Concerns with Dee Gordon’s bat

Miami Marlins LogoTo be fair, on the surface this does not seem like a very relevant article. Obviously, Dee Gordon’s value stems from his speed and stolen bases, things he does at elite levels. But what is troubling about a weak bat is the obvious, fewer hits, and then the implications which are: without a bat, he can’t get on base which lets him steal bases, and that allows him to score and create runs. And if he can’t hit, he can’t drive anyone home for RBIs. When a guy can’t produce he begins to lose starting opportunities, and suddenly Gordon goes back to being the fringe utility player he was for a while with the Dodgers.

Clearly, Gordon has changed to become a more effective hitter over the past two seasons. He has put up triple slash lines of 289/326/378 and 333/359/418 in 2014 to 2015, respectively. And because of a more effective bat, he has stolen 122 bases over that same time frame, scoring 180 runs. So what switched?

Often times when looking at a player who has seemingly made a shift to swing or approach, batted ball profiles explain this. Changing the swing plane will dramatically affect this, and even different mindsets at the plate can affect this. But his profile has been virtually the same his entire career, with the exception of a 2013 season where he hit a bunch of fly balls. Gordon’s career trends are all about pounding the ball into the ground and hoping either the ball gets through or he is able to get to first before the throw. His 58.6% ground ball rate sounds like he’s basically using a swinging bunt every time, but why not? His 12.1% infield hit rate is one of the best marks in the league, thanks to tremendous wheels as well as where the ball goes.

When you aren’t trying to hit the ball hard, it’s pretty easy to put it in play (well, easier than the other option). Gordon’s bat control isn’t about to rival teammate Ichiro’s, but his 15% strikeout rate is a mark reserved for well above average hitters.

Concerns with Dee Gordons bat Chart

If you look at where he’s putting the ball, he is getting an absurd amount of hits in the infield. His strategy has been successful.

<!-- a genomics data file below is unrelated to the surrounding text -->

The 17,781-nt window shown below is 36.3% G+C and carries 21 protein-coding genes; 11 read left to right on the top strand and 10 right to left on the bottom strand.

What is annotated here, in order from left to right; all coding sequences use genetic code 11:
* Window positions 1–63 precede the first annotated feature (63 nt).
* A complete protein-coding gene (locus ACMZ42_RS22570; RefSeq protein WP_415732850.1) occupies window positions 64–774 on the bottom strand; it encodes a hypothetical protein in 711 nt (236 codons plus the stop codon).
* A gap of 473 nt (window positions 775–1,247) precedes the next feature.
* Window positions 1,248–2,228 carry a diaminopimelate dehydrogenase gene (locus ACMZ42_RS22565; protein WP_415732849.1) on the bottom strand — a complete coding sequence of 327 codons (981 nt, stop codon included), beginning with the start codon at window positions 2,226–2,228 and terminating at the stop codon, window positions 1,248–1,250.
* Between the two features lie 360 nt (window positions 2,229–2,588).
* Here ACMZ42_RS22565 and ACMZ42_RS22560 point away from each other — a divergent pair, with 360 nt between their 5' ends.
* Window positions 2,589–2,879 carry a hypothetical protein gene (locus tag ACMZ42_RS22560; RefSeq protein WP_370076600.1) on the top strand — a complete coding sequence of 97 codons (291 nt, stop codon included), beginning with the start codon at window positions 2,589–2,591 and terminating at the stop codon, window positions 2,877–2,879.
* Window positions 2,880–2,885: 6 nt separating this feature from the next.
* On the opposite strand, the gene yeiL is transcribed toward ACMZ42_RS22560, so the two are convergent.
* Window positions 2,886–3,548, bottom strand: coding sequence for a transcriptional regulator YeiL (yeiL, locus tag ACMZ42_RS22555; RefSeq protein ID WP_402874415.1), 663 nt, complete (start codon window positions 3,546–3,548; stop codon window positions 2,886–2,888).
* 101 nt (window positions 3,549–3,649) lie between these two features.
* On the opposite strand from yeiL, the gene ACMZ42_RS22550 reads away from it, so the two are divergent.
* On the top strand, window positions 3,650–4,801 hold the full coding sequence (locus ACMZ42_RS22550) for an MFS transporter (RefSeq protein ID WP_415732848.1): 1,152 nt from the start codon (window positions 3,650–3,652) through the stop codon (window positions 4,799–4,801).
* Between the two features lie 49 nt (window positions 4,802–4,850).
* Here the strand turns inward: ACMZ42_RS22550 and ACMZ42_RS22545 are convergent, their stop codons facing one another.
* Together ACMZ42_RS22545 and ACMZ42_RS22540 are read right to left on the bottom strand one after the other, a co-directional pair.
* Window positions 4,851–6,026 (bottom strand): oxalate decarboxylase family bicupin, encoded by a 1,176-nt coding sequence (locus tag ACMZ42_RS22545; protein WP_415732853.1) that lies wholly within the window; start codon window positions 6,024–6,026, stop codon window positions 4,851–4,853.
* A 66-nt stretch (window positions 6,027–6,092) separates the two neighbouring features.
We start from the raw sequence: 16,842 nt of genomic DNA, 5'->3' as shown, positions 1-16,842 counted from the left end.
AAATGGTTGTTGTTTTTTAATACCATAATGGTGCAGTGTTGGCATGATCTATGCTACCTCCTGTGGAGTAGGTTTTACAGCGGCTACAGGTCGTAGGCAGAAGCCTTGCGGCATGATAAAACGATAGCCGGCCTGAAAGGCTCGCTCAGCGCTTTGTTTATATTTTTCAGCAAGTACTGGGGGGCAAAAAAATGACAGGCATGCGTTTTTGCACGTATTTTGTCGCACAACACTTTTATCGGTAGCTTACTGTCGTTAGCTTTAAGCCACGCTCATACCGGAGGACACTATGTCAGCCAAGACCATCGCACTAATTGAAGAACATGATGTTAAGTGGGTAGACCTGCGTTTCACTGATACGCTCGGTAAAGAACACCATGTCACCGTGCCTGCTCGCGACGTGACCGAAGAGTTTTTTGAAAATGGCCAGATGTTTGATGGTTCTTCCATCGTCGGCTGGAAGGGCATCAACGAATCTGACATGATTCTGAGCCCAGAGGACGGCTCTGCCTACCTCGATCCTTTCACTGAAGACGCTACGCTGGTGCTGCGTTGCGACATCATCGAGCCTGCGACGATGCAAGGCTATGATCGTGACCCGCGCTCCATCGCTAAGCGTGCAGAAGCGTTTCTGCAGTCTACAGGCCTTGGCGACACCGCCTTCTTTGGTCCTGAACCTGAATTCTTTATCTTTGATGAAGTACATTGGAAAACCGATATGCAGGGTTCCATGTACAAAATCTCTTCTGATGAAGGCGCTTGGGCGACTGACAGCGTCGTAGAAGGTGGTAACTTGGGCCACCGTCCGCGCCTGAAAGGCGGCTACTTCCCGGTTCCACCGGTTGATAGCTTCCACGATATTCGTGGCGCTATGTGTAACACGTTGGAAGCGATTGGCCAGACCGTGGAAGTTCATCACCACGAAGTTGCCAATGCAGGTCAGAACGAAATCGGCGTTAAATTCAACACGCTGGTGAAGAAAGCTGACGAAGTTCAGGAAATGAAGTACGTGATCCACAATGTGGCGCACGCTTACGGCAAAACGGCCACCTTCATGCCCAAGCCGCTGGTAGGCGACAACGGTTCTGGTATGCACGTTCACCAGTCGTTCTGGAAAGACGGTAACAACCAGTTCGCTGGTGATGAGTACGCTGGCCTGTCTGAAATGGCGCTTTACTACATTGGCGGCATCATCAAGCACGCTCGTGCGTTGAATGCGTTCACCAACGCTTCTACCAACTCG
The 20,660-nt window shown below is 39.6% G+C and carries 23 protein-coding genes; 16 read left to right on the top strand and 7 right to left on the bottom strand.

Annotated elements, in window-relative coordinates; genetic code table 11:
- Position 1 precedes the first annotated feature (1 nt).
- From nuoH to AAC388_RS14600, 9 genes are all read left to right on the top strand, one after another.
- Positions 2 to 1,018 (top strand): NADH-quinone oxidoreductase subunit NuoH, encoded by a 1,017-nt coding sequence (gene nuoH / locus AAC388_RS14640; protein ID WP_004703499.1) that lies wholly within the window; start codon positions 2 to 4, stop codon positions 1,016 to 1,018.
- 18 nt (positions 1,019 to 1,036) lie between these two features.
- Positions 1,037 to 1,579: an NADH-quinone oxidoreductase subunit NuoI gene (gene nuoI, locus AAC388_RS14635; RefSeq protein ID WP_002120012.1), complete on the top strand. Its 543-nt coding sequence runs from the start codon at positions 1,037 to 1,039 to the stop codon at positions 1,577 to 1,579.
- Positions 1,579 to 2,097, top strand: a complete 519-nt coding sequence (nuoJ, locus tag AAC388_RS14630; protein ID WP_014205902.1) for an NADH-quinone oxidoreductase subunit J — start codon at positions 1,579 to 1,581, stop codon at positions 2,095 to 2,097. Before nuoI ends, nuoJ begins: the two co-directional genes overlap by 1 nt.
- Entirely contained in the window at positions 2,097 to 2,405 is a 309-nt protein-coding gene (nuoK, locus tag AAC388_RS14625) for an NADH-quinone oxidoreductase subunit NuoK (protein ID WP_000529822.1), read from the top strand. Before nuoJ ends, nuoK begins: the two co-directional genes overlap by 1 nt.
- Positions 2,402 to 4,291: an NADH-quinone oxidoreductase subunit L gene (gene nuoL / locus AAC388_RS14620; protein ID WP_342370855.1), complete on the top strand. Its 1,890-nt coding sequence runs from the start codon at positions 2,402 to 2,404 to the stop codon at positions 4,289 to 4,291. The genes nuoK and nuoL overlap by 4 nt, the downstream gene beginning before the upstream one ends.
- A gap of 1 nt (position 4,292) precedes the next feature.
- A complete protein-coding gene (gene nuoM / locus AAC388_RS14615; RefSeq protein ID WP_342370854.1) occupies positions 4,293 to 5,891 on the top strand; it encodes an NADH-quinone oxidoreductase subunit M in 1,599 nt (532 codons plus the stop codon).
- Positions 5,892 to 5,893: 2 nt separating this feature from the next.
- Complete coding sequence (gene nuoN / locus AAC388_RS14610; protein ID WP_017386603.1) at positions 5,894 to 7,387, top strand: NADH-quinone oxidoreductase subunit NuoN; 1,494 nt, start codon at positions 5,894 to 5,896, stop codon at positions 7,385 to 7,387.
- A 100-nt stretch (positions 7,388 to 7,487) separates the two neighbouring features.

But there’s no clear change in approach or swing, yet all of a sudden he has gone from a fringe bench player to playing at an all-star level. Barring some new super-advanced procedure that requires Gordon to fly to Japan every other full moon, there isn’t a lot to look at. But something does pop up as a little worrisome, and the concern only grows.

Obviously as a fast player, Gordon is going to beat out more infield grounders, and his average on balls in play will be high. But when we look at his mark (remember that most players will regress down or up to around .300, although with some extremes) we get .346 in 2014 and .383 in 2015. Fortunately for Gordon and his fantasy owners over the past few years, he has been at the top of a lot of leaderboards. At the same time, unfortunately, he has been at the top of this one as well, which starts to paint him in a different light.

Gordon absolutely needs both his wheels, and lucky bounces off grounders to continue to be so successful. Only one does he have any control over (speed), but even that is going to start to decline. He’s entering his age 28 season, around when we start to see things like power and contact go down, but especially speed. Stolen bases are a young man’s game, and although the wiry Gordon is fit to play it, it’s going to be less elite and more good. He’s on a three-year decline in his speed score, a statistic created by the father of sabermetrics Bill James, to put a quantitative score on how fast someone is (it uses things like stolen bases, first to third success rate, infield hits).  Not only that, but his walk rate has been in decline for four consecutive seasons, down to a minuscule 3.8%. If he can’t hit his way on base he needs to be able to draw free passes to first, but he’s showing no ability to do so.

And here lies the worrisome nature of Gordon. His bat is fluky, there’s nothing that he has shown statistically to suggest that any of his improvements are anything but luck, and we have a wealth of data on him and his cohorts to attribute that to him. With the speed declining, not only do we worry about stolen bases going down, but we also have to realize this will make his infield hits decrease, a tool that he has been relying on to be as effective as we’ve seen. Without even good discipline to help hedge these issues, the future for Gordon is as dark as the center field sculpture is outlandish.


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James Krueger

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James lives in Tampa, Florida and is often one of the 10,000 people you can see at Rays' home games. He's a huge fan of prospects, loves analyzing swing mechanics, and will eat a "Top 100" list for breakfast. Dynasty leagues are his forte, especially rebuilding teams; building a farm system is the best part.